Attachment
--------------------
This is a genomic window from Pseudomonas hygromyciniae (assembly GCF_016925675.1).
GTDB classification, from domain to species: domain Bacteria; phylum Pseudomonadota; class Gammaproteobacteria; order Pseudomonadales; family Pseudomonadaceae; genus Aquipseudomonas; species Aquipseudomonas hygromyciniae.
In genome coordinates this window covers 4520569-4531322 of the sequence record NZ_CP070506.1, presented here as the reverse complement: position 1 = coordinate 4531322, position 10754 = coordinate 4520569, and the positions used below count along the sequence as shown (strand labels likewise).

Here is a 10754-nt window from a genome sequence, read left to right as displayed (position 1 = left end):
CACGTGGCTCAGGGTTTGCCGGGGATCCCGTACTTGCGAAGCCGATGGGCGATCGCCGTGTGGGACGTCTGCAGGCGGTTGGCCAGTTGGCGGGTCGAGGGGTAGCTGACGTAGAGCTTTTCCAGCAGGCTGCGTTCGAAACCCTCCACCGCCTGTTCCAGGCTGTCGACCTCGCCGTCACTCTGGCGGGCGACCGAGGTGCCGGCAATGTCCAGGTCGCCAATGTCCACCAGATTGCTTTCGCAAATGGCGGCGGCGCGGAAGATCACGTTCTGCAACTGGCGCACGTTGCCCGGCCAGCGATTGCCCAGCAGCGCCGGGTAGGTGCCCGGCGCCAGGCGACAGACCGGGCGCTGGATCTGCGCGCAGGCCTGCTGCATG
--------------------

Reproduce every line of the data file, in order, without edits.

This is a genomic window from Pseudomonas hygromyciniae (assembly GCF_016925675.1).
GTDB classification, from domain to species: domain Bacteria; phylum Pseudomonadota; class Gammaproteobacteria; order Pseudomonadales; family Pseudomonadaceae; genus Aquipseudomonas; species Aquipseudomonas hygromyciniae.
In genome coordinates this window covers 4520569-4531322 of the sequence record NZ_CP070506.1, presented here as the reverse complement: position 1 = coordinate 4531322, position 10754 = coordinate 4520569, and the positions used below count along the sequence as shown (strand labels likewise).

Here is a 10754-nt window from a genome sequence, read left to right as displayed (position 1 = left end):
CACGTGGCTCAGGGTTTGCCGGGGATCCCGTACTTGCGAAGCCGATGGGCGATCGCCGTGTGGGACGTCTGCAGGCGGTTGGCCAGTTGGCGGGTCGAGGGGTAGCTGACGTAGAGCTTTTCCAGCAGGCTGCGTTCGAAACCCTCCACCGCCTGTTCCAGGCTGTCGACCTCGCCGTCACTCTGGCGGGCGACCGAGGTGCCGGCAATGTCCAGGTCGCCAATGTCCACCAGATTGCTTTCGCAAATGGCGGCGGCGCGGAAGATCACGTTCTGCAACTGGCGCACGTTGCCCGGCCAGCGATTGCCCAGCAGCGCCGGGTAGGTGCCCGGCGCCAGGCGACAGACCGGGCGCTGGATCTGCGCGCAGGCCTGCTGCATG